Toddler

Maple Syrup
March 2020

 

The month of March is peak season for making Maple Syrup. Laura identified the maple tree on our playground as a Norway Maple and suggested we try and tap the tree in order to collect sap and possibly make our own maple syrup. We thought this would be an amazing opportunity for the children to see what is inside of a tree, learn about how sap is used to make Maple Syrup, and would be an engaging activity that would last weeks!


The first step was collecting the materials we would need, as well as doing a little research on how to tap a tree. We used our classroom iPad and began to look up videos on tapping trees, pictures of buckets lining trees, and the information necessary to successfully tap. We purchased the materials we would need (bucket and lid, spile) and introduced these materials to the toddlers, helping to foster language and literacy skills by introducing new words to their ever growing vocabulary.

 

toddle child with the help of an educator drilling a hole in a maple tree toddler girl watching from below while hole is drilled in to a maple tree

  

The end of February to the beginning of March is when the weather warms enough to enable the sap to flow steadily, when the temperature is above 0 during the day but still cooler at night. Finally, the weather began to warm and we used all of the knowledge we learned to determine the best week to tap the tree and got to work. Laura brought in a drill and a bit that was the same size of the spile, measured out 2 inches, and encouraged the children to hold the drill along with her while we made the initial hole. Of course we implemented safety skills, asking the children to wear goggles while we worked in order to protect our eyes from any bits of wood that would fly from the tree while drilling. Henry and Kayla were the first to help with the drill, both smiling as they felt the vibrations from the drill. Kayla exclaimed in surprise when the sap began to flow from the hole.

 

taping the tree with a spile

toddler girl trying to catch the dripping sap with her tongue

 

Next we inserted the spile! This required the use of a hammer, but first we decided we would try a mallet. Adeline picked the mallet up and Laura used hand-over-hand to guide her towards the spile. As sap started to drip down the spile we asked Adeline if she wanted to taste it. “Yes!” Adeline said and stuck out her tongue, trying to catch a drop as it dripped out. This was a wonderful way to use our sense of taste, as well as touch as Adeline collected drops on her hand. “It’s a little sticky, isn’t it?” Vanessa asked.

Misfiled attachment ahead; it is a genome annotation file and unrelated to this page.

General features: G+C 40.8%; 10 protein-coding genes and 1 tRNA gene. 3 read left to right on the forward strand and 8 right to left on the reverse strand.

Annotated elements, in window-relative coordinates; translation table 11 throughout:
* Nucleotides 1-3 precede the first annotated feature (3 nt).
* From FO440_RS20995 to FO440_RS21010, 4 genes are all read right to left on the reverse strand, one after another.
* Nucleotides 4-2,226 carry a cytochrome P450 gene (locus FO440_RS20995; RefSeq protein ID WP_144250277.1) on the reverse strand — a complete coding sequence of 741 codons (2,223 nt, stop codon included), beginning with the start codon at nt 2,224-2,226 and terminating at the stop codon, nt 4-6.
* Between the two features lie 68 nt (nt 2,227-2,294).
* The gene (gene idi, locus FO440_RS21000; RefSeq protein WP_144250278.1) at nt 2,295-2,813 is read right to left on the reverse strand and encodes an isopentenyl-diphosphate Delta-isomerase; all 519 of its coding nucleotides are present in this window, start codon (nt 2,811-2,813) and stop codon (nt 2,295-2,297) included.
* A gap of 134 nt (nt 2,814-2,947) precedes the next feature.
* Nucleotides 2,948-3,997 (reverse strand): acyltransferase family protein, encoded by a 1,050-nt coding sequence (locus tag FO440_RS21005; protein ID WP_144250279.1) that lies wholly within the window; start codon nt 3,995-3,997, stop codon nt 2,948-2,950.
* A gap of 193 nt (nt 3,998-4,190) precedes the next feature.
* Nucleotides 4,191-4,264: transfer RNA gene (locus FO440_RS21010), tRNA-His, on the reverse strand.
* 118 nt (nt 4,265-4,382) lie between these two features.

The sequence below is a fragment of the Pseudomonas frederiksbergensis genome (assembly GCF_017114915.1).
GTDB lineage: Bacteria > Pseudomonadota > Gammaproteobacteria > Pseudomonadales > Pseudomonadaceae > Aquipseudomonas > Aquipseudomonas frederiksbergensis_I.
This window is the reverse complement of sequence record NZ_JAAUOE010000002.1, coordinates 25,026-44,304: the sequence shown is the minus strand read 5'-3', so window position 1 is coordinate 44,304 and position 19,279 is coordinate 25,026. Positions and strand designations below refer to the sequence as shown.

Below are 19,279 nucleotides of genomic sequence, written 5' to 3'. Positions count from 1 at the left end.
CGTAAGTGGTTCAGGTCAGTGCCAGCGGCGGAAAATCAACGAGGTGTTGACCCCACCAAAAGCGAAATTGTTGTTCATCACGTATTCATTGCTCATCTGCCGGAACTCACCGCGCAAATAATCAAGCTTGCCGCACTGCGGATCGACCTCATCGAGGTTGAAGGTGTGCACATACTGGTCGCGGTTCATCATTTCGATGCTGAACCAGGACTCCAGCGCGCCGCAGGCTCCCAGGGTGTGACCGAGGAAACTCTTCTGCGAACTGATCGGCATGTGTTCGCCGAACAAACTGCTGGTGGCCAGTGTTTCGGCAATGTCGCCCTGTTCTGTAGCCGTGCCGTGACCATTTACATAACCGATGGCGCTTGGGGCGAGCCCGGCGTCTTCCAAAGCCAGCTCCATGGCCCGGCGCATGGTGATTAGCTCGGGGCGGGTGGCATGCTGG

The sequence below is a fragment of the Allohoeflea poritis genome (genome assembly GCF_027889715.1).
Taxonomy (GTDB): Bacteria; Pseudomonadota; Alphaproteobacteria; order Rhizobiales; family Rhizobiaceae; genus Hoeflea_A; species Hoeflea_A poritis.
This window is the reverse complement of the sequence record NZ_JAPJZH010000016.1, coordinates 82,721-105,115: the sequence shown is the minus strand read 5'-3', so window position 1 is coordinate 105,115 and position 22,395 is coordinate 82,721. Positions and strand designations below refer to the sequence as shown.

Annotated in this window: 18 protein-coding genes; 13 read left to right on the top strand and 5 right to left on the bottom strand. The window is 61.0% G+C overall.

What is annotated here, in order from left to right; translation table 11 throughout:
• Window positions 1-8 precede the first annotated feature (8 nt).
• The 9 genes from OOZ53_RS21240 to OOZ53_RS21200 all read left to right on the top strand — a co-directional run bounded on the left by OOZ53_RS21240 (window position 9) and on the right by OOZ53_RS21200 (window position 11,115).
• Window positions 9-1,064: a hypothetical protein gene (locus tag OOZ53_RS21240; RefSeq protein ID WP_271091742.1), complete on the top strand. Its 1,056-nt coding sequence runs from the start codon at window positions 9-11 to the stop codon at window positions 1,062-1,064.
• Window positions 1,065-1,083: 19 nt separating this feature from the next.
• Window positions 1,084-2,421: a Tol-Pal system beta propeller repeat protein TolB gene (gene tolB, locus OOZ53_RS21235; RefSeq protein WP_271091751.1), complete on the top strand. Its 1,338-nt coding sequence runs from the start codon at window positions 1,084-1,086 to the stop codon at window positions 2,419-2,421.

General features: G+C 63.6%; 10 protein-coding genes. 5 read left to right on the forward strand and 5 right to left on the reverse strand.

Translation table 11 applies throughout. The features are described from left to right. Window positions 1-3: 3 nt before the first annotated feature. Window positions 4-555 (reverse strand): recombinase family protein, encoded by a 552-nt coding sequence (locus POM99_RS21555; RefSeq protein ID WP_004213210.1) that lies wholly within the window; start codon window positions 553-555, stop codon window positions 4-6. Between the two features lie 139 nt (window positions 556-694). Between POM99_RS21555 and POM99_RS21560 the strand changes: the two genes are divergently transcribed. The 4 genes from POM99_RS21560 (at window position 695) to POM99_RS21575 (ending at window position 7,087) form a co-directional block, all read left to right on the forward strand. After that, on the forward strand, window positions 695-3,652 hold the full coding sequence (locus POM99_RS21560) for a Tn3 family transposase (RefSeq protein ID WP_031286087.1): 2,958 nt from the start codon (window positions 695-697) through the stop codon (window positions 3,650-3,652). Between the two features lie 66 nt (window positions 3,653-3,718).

To end our tapping, we placed the bucket onto the spile hook. Here we fostered problem solving skills, as well as cause and effect as we had difficulties getting the bucket to stay steady on the hook. Any time a toddler would touch the bucket, it would fall off the hook. We tried adding another hook, manipulating the hook, placing the lid onto the spile and bucket- finally we discovered we needed a hammer, and not a mallet, to insert the spile further into the tree, thereby steadying the hook and the bucket. 

 

toddler boy looking in the sap bucket

Toddler boy holding the malet and testing in on the tree

 

 

 

 

 

 

 

 

 

 

 

 


The next day we checked on our bucket and found about an inch of sap had collected inside! Together Ivy and Tobias poured the bucket into a jar where we will collect and store our sap. We marked a line on the jar indicating how much sap we collected in only one day.

 

two toddler children inspecting the sap bucketTwo toddler children examining the sap collected

 

 

 

 

 

 

 

 

 

 

 

 

 

 

Throughout this entire activity the children were extremely engaged. They were able to participate in every step of the tapping, and even recreated the tapping by picking up the mallets and hitting the tree with them, fostering role play and engaging their memory recollection. This was also a wonderful way for us to connect with nature and bring that nature into our play. We are so excited to see how much sap we can collect over the next few weeks, and hopefully we can make a small batch of Maple Syrup to enjoy with pancakes one day.

 

 

 

 

 

Contact Us

Address
55 Hammet Street
Cambridge, Ontario
N3C 2H5

Hours of Operation
6:30 a.m. to 6:00 p.m.

Phone:
(519) 220-1148
Email: olf@owlchildcare.org

Supervisors

portrait of lisa

Lisa Rintoul, RECE
Supervisor

Headshot of Tracey Ruppenthal

Tracey Ruppenthal, RECE
Assistant Supervisor